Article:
Slant Magazine's Scores

For 3,746 reviews, this publication has graded:
  • 33% higher than the average critic
  • 2% same as the average critic
  • 65% lower than the average critic
On average, this publication grades 8.7 points lower than other critics. (0-100 point scale)
Average Movie review score: 54
Highest review score: 100 Queen of Earth
Lowest review score: 0 Skin Trade
Score distribution:
3746 movie reviews
  1. Steve McQueen's film practically treats Solomon Norhtup as passive observer to a litany of horrors that exist primarily for our own education.
    • 94 Metascore
    • 50 Critic Score
    This isn't the work of a newly moral or humanistic filmmaker, but another ruse by the same unscrupulous showman whose funny games have been beguiling us for years.
  2. Every element of La La Land is bound up in a referentiality that largely precludes the outpourings of emotion we come to musicals for.
  3. If The Look of Silence still remains a gripping, vital, consequential documentary, it's in spite of its approach rather than because of it.
  4. The film's meticulousness orchestration only calls attention to its dubious sense of purpose, which lies beyond human subjectivity.
  5. It places regurgitated ideas into the mouths of gifted actors, then drops them amid a kooky story that plays like an elaborate distraction from what little the film actually has to say.
  6. Its enervated address of both mental-health treatment and gun laws receives few constructive articulations beyond a single scene.
  7. True to Hollywood's tireless efforts to fit square-peg material into roundish genre niches, this wavering, intermittently smart story of daring to think differently flattens its narrative into formula.
  8. It rams home the main character's relentless downward spiral though an incessant parade of grandstanding stylistic flourishes.
  9. For American viewers who don't know, the doc will be a worthy footnote to a long bout of deliberate cultural amnesia, but it's too telling that the Vietnamese remain in the background.
  10. Undeniably rousing, but deeply irresponsible, Argo fans the flames surrounding historical events likely to still remain raw in the memory of many viewers.
    • 86 Metascore
    • 50 Critic Score
    The Master is Paul Thomas Anderson with the edges sanded off, the best bits shorn down to nubs.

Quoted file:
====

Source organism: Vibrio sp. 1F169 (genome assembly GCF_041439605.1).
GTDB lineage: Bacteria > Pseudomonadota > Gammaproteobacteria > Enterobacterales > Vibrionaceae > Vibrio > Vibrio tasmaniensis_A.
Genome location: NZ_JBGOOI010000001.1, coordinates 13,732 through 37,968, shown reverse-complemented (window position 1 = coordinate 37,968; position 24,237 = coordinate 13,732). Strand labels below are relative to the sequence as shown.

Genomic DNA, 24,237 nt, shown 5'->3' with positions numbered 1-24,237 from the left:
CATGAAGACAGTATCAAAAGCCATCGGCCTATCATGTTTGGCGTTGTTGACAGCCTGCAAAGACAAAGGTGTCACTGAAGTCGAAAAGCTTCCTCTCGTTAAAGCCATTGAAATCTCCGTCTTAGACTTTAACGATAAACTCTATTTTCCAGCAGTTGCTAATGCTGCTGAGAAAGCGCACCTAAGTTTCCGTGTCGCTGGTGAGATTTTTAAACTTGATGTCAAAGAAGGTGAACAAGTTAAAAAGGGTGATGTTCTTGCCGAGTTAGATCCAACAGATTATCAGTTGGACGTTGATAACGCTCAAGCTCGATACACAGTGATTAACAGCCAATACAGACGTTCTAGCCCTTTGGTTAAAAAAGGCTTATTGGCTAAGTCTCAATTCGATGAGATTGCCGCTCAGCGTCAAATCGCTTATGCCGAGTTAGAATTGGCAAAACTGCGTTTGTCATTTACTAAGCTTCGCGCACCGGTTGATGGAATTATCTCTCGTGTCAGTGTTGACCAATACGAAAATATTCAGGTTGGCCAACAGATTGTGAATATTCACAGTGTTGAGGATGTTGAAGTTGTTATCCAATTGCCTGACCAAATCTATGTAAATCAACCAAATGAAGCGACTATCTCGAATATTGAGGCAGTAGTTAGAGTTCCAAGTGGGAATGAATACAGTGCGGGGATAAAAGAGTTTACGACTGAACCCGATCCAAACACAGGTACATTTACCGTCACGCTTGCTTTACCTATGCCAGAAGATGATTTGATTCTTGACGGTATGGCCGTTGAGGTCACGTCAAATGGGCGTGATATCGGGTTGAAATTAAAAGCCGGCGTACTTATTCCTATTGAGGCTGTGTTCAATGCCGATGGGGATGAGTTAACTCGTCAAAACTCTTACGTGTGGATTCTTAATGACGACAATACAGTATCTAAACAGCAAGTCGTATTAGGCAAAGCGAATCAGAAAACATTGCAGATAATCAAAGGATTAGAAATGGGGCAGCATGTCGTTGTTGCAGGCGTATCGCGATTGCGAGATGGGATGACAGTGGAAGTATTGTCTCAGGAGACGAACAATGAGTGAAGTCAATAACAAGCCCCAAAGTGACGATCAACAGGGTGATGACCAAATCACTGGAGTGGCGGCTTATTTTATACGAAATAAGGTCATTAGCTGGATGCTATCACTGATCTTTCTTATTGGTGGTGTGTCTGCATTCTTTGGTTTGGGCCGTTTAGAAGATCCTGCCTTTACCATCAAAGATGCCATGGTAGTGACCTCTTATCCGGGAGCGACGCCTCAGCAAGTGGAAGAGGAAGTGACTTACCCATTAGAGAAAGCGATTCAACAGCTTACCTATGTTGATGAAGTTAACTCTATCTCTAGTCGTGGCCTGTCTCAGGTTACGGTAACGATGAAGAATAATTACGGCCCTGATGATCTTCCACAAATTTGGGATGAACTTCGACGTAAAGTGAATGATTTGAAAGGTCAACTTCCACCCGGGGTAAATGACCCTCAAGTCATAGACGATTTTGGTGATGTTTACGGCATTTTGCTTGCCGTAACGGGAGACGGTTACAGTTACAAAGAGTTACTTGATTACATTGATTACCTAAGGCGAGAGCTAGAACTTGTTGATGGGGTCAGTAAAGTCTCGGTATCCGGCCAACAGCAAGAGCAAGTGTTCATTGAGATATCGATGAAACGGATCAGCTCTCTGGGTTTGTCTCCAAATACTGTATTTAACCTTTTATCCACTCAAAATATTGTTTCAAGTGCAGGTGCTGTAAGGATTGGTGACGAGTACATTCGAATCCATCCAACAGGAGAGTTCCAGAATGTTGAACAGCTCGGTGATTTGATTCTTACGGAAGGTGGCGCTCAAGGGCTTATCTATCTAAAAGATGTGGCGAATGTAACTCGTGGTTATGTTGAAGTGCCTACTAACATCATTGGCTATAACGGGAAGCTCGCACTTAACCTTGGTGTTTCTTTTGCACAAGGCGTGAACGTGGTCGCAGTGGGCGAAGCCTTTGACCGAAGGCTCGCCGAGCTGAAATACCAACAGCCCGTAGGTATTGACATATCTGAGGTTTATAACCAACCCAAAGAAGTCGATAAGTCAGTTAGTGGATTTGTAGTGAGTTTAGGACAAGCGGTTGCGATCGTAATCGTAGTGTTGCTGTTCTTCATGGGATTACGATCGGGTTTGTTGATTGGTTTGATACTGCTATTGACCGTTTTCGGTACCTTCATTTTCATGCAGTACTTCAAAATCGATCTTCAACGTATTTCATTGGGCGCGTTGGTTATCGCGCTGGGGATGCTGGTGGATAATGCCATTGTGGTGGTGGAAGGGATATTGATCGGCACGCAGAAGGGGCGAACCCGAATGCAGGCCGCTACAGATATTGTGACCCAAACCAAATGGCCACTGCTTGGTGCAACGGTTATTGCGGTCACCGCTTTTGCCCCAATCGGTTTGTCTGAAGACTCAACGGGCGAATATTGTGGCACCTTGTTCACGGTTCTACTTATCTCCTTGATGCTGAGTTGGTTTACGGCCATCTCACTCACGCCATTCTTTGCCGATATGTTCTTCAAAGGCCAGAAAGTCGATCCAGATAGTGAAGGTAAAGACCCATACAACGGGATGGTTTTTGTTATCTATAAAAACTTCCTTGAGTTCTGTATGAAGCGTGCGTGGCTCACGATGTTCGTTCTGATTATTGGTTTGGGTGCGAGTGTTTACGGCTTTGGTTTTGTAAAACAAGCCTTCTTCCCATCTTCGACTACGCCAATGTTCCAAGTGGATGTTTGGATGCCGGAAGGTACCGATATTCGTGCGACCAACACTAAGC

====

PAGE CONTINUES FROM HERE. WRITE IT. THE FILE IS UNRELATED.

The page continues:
11. The stock character types that Hirokazu Kore-eda employs across the board are pretty much open books from the start.
  12. Though ostensibly a character study, it's nevertheless characterized by the vaguely moralizing tone of an issue film, one whose candor in the face of brutality seems calculated for maximum liberal appeal.
  13. Josh Kriegman and Elyse Sternberg's film never discovers a greater purpose beyond its undeniable sideshow appeal.
  14. To drive home the pathos of Nim's mistreatment, James Marsh frequently makes questionable use of the creature's apparent similarity to human beings, trading complex analysis for easy sentiment.
  15. Go after Pina and you're going to have to go through a mob of modern-dance zealots first.
  16. Unfortunately, the film's occasionally thrilling visual sleight-of-hand comes at the ultimate service of a boilerplate early-mid-life-crisis drama.
  17. The film punctuates the sisters' confinement with various episodes united by their contrivance.
  18. Steve Coogan and Rob Brydon's shtick - a relentless verbal sparring comprised of dueling impressions, poetry recitations, absurdist riffing, and comic one-upmanship - works best in small doses.
  19. Joseph Cedar's Footnote is a sour, rather unpleasant affair that hinges on acts of Jews behaving badly.
  20. The screenwriter's signature verbal-diarrhetic dialogue allows for a nonstop blaring of actorly chops that, like the movie at large, is nothing if not committed.
  21. The bloat and heft of Marley's narrative scope leaves the viewer awash in a sea of historical "facts" with very little sense of the human experience behind the curtain of celebrity.
  22. Pablo Berger digs for emotional intensity in his gothic retelling of Snow White and only uncovers layers of gloss.
  23. It doesn't play like reality, but like boilerplate filmic fantasy, and its novel setting and inception struggles seem positioned as a beard--or veil, if you will--to mask its mediocrity.
  24. Under the Sun's overall aesthetic identifies a willingness to settle for an easy condemnation of an obviously abysmal regime, while not doing anything challenging or enlightening with all the outstanding footage collected.
  25. Pablo LarraĆ­n's film bluntly hammers home the notion that history is framed by perception rather than reality.
    • 81 Metascore
    • 50 Critic Score
    Its fourth-wall-breaking wags a finger at the perceived facile nature of celebrity-driven mass culture even as it ultimately condescends to audiences.
  26. Tobias Lindholm stages his claims through clunky dramaturgical scenarios, with the seams exposed at every turn.
  27. The film goes in for the idea of texture and tics and human behavior, but there's no conviction, and no real push for eccentricity.

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